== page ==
Journal List > J Nutr Health > v.47(2) > 1081331

J Nutr Health. 2014 Apr;47(2):134-144. Korean.
Published online April 30, 2014.
© 2014 The Korean Nutrition Society
Factors influencing on intention to intake fruit: moderating effect of fruit intake habit
Hyesoo Kim and Sunhee Seo
Department of Nutritional Science and Food Management, Ewha Womans University, Seoul 120-750, Korea.

To whom correspondence should be addressed. tel: +82-2-3277-4484, Email:
Received December 13, 2013; Revised January 08, 2014; Accepted February 21, 2014.

This is an Open Access article distributed under the terms of the Creative Commons Attribution Non-Commercial License ( which permits unrestricted non-commercial use, distribution, and reproduction in any medium, provided the original work is properly cited.



The purpose of this study is to identify factors affecting fruit consumption behavior by application of the Theory of Planned Behavior. In addition, this study examined the moderating effect of a fruit eating habit.


A total of 734 consumers who have ever purchased fruit participated in this study.


Results of this study showed that attitudes toward fruit intake, social norms, and perceived behavioral control had significant impacts on the level of fruit intake. Fruit eating habit that showed high correlation with eating behavior was also included in the model identifying factors having an influence on fruit intake. Attitudes toward fruit intake, social norms, and perceived behavioral control had a positive influence on intention to intake fruit. Fruit eating habits played a moderating role in the relationships between intention to intake fruit and real fruit intake.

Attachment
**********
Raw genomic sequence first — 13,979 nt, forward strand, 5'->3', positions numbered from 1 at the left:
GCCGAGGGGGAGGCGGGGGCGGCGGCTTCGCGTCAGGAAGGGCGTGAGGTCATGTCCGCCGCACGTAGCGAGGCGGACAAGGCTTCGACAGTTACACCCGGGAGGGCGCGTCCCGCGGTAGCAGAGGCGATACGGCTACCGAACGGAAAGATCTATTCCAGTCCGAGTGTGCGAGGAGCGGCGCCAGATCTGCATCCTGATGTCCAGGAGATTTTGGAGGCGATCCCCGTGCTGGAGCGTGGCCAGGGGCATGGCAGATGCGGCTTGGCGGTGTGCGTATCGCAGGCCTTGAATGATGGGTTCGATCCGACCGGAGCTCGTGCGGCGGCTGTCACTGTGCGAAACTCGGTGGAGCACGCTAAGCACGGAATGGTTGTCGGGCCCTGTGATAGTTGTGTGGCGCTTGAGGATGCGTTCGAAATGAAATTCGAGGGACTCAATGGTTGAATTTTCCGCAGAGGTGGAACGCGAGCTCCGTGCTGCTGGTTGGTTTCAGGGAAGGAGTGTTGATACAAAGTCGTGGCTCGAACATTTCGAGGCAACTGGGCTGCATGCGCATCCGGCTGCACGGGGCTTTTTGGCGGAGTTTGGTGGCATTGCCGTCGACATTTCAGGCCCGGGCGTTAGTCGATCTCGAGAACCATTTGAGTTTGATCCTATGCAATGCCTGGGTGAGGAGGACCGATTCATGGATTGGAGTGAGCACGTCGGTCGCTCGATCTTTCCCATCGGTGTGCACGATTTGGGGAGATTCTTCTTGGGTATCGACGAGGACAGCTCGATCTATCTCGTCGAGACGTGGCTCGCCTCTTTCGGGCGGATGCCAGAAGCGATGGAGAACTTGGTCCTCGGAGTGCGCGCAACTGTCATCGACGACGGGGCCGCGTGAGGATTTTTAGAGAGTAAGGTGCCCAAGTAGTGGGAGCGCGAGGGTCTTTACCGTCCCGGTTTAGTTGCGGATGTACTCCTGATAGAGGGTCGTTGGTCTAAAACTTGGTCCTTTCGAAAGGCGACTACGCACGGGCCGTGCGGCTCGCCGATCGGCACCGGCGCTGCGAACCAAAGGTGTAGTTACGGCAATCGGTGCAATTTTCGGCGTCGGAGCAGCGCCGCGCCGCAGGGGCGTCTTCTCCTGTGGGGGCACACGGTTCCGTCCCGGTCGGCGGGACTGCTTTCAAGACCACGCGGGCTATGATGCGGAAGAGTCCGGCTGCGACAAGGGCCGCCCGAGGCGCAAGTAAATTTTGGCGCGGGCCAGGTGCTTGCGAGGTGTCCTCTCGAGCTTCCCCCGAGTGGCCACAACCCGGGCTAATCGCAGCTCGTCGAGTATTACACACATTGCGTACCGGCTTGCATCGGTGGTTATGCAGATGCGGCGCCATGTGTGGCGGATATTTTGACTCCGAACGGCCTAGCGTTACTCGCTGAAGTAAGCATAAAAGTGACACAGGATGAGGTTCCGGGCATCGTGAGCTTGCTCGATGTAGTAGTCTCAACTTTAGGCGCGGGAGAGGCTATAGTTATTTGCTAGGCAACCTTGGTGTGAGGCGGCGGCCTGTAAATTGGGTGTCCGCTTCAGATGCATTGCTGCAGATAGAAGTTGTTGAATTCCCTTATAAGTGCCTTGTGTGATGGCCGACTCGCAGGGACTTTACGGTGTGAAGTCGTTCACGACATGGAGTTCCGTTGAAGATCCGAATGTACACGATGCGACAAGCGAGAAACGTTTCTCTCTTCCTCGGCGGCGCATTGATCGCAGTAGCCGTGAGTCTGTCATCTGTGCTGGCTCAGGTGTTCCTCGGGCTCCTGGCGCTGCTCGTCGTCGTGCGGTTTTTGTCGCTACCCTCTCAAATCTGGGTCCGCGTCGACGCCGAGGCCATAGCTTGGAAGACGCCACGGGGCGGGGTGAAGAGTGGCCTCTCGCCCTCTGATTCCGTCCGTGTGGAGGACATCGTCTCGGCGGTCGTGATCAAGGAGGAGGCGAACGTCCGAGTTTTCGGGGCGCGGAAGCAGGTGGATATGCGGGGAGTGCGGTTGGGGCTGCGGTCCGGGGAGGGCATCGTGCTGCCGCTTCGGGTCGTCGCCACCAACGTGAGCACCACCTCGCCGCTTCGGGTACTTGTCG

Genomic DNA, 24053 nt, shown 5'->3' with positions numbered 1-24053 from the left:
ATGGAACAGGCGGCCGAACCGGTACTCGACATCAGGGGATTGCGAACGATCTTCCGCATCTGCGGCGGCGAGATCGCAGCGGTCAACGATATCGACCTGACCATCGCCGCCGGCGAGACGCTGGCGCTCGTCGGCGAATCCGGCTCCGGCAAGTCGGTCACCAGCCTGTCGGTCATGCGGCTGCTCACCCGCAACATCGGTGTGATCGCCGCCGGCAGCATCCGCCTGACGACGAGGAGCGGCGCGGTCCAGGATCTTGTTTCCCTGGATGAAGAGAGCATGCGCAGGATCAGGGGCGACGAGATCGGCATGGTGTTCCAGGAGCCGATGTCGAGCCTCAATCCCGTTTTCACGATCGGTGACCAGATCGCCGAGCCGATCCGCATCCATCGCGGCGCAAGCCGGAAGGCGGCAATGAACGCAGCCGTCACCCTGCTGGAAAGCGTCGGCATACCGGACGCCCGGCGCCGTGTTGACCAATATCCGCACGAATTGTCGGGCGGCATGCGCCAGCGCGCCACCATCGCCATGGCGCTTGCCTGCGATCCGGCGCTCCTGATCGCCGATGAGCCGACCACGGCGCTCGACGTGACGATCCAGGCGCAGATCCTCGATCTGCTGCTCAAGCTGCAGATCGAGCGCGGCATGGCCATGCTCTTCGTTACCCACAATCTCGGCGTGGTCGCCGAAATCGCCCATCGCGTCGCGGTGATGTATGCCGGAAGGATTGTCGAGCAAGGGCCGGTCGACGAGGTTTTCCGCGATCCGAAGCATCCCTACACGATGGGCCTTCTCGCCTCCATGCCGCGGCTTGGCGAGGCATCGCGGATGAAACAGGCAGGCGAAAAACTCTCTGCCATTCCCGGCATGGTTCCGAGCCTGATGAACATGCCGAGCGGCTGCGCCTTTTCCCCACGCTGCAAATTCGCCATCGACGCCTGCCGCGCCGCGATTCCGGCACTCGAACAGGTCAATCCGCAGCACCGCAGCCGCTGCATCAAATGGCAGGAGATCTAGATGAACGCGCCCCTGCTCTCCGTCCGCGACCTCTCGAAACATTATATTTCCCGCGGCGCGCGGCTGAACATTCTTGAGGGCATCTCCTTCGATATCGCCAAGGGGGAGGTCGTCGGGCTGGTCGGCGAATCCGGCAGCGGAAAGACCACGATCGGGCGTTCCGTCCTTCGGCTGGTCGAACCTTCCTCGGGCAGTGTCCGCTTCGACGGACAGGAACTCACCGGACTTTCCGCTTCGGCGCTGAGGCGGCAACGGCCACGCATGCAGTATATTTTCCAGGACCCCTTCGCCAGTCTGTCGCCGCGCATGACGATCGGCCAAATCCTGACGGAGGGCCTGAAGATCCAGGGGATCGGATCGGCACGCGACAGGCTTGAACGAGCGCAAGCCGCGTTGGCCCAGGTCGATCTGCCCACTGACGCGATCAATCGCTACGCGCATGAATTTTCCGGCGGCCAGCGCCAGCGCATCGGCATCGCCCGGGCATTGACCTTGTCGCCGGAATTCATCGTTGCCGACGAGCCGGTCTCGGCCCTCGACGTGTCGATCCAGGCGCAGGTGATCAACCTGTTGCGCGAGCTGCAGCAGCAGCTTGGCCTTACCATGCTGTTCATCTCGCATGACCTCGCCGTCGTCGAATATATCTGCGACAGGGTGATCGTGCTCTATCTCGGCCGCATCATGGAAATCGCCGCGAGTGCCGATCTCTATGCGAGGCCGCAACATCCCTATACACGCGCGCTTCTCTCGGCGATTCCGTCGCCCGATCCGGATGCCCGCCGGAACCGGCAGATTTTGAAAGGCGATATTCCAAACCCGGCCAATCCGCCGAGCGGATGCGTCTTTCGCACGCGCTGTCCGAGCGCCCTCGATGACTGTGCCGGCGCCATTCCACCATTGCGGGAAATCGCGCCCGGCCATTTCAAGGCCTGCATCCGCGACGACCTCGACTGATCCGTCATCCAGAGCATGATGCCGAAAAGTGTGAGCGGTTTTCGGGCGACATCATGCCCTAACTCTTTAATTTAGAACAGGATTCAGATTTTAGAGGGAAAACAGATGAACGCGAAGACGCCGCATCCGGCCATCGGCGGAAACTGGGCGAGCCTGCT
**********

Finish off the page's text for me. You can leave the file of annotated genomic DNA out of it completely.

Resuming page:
Increasing positive attitudes toward fruit intake, social norms, and perceived behavioral control would be helpful in increasing the amount of fruit intake.

Keywords: theory of planned behavior; fruit intake habit; fruit intake; attitudes towards fruit intake; subjective norms; perceived behavioral control


Fig. 1
Research model.
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Table 1
Demographics of respondents (n = 734)
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Table 2
Reliability analysis of constructs
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Table 3
Results of hypothesis tests
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Table 4
Comparison of emotional attitude toward fruit intake by gender, marital status, income, and household
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Table 5
Comparison of cognitive attitude toward fruit intake by gender, marital status, income, and household
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Table 6
Comparison of perceived behavioral control by gender, marital status, income, and household
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Table 7
Comparison of subjective norm by gender, marital status, income, and household
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Table 8
Comparison of fruit intake habit by gender, marital status, income, and household
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Table 9
Comparison of intention to intake fruit by gender, marital status, income, and household
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This research was partially supported from the National Apple Association.

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